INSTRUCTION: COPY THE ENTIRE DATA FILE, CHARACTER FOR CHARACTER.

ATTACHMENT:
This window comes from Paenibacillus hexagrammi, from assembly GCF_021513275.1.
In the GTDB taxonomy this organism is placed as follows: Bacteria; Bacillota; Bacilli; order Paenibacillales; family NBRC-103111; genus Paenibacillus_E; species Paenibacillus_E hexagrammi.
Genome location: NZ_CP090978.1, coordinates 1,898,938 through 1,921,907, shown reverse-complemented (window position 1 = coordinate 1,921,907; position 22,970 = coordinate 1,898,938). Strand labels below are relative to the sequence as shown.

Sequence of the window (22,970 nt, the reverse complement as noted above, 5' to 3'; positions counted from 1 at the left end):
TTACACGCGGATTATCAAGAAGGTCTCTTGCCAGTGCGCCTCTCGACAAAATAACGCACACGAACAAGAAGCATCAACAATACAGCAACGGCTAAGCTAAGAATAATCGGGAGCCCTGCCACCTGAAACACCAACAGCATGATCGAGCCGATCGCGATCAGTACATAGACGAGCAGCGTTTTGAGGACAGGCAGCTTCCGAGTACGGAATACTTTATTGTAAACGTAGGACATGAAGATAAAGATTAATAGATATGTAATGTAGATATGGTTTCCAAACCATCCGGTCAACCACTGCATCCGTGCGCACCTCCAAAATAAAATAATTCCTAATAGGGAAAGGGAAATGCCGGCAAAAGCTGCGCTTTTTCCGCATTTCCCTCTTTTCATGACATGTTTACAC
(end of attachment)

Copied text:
This window comes from Paenibacillus hexagrammi, from assembly GCF_021513275.1.
In the GTDB taxonomy this organism is placed as follows: Bacteria; Bacillota; Bacilli; order Paenibacillales; family NBRC-103111; genus Paenibacillus_E; species Paenibacillus_E hexagrammi.
Genome location: NZ_CP090978.1, coordinates 1,898,938 through 1,921,907, shown reverse-complemented (window position 1 = coordinate 1,921,907; position 22,970 = coordinate 1,898,938). Strand labels below are relative to the sequence as shown.

Sequence of the window (22,970 nt, the reverse complement as noted above, 5' to 3'; positions counted from 1 at the left end):
TTACACGCGGATTATCAAGAAGGTCTCTTGCCAGTGCGCCTCTCGACAAAATAACGCACACGAACAAGAAGCATCAACAATACAGCAACGGCTAAGCTAAGAATAATCGGGAGCCCTGCCACCTGAAACACCAACAGCATGATCGAGCCGATCGCGATCAGTACATAGACGAGCAGCGTTTTGAGGACAGGCAGCTTCCGAGTACGGAATACTTTATTGTAAACGTAGGACATGAAGATAAAGATTAATAGATATGTAATGTAGATATGGTTTCCAAACCATCCGGTCAACCACTGCATCCGTGCGCACCTCCAAAATAAAATAATTCCTAATAGGGAAAGGGAAATGCCGGCAAAAGCTGCGCTTTTTCCGCATTTCCCTCTTTTCATGACATGTTTACAC